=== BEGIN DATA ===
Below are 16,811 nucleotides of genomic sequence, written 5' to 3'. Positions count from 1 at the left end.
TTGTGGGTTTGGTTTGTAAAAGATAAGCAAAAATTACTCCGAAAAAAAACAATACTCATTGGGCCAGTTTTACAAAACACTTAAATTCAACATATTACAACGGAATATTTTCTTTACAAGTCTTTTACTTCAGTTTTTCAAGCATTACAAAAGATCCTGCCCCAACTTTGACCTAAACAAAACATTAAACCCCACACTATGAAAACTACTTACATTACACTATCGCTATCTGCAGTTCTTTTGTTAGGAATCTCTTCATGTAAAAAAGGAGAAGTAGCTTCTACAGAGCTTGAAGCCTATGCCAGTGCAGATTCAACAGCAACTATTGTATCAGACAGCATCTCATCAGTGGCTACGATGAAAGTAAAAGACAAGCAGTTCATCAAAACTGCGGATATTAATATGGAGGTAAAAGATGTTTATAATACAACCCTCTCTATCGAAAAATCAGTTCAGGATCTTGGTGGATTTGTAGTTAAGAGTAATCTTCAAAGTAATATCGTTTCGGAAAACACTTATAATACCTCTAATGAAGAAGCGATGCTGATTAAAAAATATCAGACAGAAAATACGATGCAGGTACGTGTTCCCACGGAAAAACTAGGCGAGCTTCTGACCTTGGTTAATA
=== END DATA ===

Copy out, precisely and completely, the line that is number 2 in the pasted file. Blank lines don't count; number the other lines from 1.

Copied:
TTGTGGGTTTGGTTTGTAAAAGATAAGCAAAAATTACTCCGAAAAAAAACAATACTCATTGGGCCAGTTTTACAAAACACTTAAATTCAACATATTACAACGGAATATTTTCTTTACAAGTCTTTTACTTCAGTTTTTCAAGCATTACAAAAGATCCTGCCCCAACTTTGACCTAAACAAAACATTAAACCCCACACTATGAAAACTACTTACATTACACTATCGCTATCTGCAGTTCTTTTGTTAGGAATCTCTTCATGTAAAAAAGGAGAAGTAGCTTCTACAGAGCTTGAAGCCTATGCCAGTGCAGATTCAACAGCAACTATTGTATCAGACAGCATCTCATCAGTGGCTACGATGAAAGTAAAAGACAAGCAGTTCATCAAAACTGCGGATATTAATATGGAGGTAAAAGATGTTTATAATACAACCCTCTCTATCGAAAAATCAGTTCAGGATCTTGGTGGATTTGTAGTTAAGAGTAATCTTCAAAGTAATATCGTTTCGGAAAACACTTATAATACCTCTAATGAAGAAGCGATGCTGATTAAAAAATATCAGACAGAAAATACGATGCAGGTACGTGTTCCCACGGAAAAACTAGGCGAGCTTCTGACCTTGGTTAATA